After taking out two soldiers (one through CQC and the other by holdup and grabbing his nether regions), Snake spotted a huge hole in the wall that was big enough for him to fit though. However, he then noticed PMC soldiers in other abandoned buildings that could easily spot Snake and shoot him down. Kojima had Snake switch to his Mosin Nagant stun rifle to take them out. This was done by way of the same sniper view the rifle had in Metal Gear Solid 3: Snake Eater.
Snake then made his way down the building onto the ground and took out another PMC soldier, this time using a stun knife that can discharge electricity. Kojima showed how the knife can be used to just zap the enemy and knock them unconscious, though it can also be used for fatal slashing as well.
Seeing that yet another PMC soldier was nearby, Kojima showed off Snake's new prop--the oil barrel. The oil barrel in MGS4 has as much a camouflage effect as the series' traditional cardboard box, except it's a bit more resistant to bullet shots because it's made of metal. Unfortunately, it didn't seem as stealthy, because we heard Snake's knees banging into it as he walked. Kojima showed that the barrel could also be an effective weapon when Snake rolls on the ground inside it, attacking any soldiers in his path. Naturally, though, Snake was dizzy once he got back up, and we saw him throwing up.
Kojima went on to confirm that gamers would be able to play through the whole game in a first-person view, and showed how the Sixaxis' motion-sensing can be used to duck and peek around corners.
Snake then went into a nearby building and talked to his friend Otacon via his Metal Gear MKII robot, re-creating part of the first MGS4 trailer. Eventually a battle between PMC and guerrilla forces erupted outdoors. The PMC soldiers were obviously getting the upper hand, as they had more firepower and cutting-edge technology on their side, including flying biomechanical creatures that would drop bombs.
To help fight off one of the PMC soldiers, Kojima showed Snake's new best friend, the Metal Gear MKII. By selecting MKII from the item inventory, the player can take control of it and move around in either first- or third-person view. (Snake is seen crouching on the ground with his hands on the MKII's remote controller--which is an exact replica of a Sixaxis gamepad.) And while the stealthy MKII may seem small and harmless, it can knock out enemies with a powerful knock of electricity.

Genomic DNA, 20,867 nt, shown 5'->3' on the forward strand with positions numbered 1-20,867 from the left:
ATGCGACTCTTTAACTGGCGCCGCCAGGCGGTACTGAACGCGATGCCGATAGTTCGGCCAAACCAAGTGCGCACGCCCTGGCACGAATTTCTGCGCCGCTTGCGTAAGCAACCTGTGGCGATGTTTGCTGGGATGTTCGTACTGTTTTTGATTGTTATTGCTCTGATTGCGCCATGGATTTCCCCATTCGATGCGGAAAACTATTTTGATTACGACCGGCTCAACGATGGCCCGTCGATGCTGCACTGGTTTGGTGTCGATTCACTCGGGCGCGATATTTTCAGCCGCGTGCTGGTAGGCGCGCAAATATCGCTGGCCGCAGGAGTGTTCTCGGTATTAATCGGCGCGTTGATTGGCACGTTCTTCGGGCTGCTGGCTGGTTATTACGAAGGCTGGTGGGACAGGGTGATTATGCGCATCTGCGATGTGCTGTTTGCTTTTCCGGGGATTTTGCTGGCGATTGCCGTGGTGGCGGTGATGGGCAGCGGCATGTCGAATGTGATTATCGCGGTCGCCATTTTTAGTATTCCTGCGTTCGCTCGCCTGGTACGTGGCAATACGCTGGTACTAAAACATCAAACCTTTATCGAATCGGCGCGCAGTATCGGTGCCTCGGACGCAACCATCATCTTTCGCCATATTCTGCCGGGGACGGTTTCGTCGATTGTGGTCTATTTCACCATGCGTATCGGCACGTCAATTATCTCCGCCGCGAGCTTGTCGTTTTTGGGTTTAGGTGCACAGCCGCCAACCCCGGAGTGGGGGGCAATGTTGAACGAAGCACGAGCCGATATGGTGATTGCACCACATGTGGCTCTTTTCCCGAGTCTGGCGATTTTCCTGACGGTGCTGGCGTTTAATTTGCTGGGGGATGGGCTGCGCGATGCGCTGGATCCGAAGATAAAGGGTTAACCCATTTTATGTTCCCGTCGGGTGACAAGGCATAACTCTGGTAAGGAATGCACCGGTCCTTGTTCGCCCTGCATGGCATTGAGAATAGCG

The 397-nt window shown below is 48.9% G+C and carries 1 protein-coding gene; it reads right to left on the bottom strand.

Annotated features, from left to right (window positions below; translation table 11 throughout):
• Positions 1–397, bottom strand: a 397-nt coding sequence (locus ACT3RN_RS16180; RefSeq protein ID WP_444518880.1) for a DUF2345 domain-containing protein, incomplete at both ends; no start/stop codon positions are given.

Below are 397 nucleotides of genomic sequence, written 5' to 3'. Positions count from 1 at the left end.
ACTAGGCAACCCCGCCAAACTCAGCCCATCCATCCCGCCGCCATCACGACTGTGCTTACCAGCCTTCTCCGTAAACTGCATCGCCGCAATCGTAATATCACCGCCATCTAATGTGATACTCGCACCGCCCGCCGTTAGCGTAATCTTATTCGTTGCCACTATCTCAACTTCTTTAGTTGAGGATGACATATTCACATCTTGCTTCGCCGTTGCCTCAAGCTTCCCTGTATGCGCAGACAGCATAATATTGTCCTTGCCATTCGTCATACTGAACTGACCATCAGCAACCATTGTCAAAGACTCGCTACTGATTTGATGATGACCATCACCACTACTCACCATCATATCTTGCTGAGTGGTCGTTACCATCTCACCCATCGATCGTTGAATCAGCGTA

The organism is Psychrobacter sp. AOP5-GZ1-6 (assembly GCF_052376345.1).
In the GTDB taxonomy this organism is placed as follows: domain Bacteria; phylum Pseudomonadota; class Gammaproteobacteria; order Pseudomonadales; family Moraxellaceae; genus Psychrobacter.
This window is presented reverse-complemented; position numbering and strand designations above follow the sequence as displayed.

Turning back to Snake, Kojima showed that the protagonist can throw grenades backward like in the previous trailer. The grenade's trajectory is shown onscreen, Gears of War-style, as Snake is preparing to throw his grenade.
As the demo neared its end, Kojima showed off some more weapons that can be used in Guns of the Patriots. He used an RPG-7 to explode a tank, an AK-102 rifle to shoot some enemies on the roof, and a P90 to take out remaining soldiers on the ground.
Kojima pointed out that while he had been attacking PMC soldiers and helping out the civilian guerrillas in the demo, it's really up to the player to decide which side to be on--or to not side with either of them.
Overall, Guns of the Patriots defaults to the same kind of third-person view as previous MGS installments. The basic interface has been kept intact as well, with the item itinerary on the bottom left side of the screen and the weapons itinerary on the bottom right.
One addition to the heads-up display that wasn't in previous installments was a semitransparent, illustrated icon on the bottom of the screen that appeared whenever Snake was near an object that he could interact with, such as a wall, an unconscious enemy, or a ledge. Another such object was a dumpster in an alley, which Snake hid in until enemy soldiers cleared out. But since it's full of garbage, Kojima noted that Snake would start to smell if he stayed inside the dumpster too long, making himself more obvious to enemies. As he came out of hiding, Snake was surrounded by a swarm of buzzing flies, though shaking the Sixaxis controller seemed to swat them away.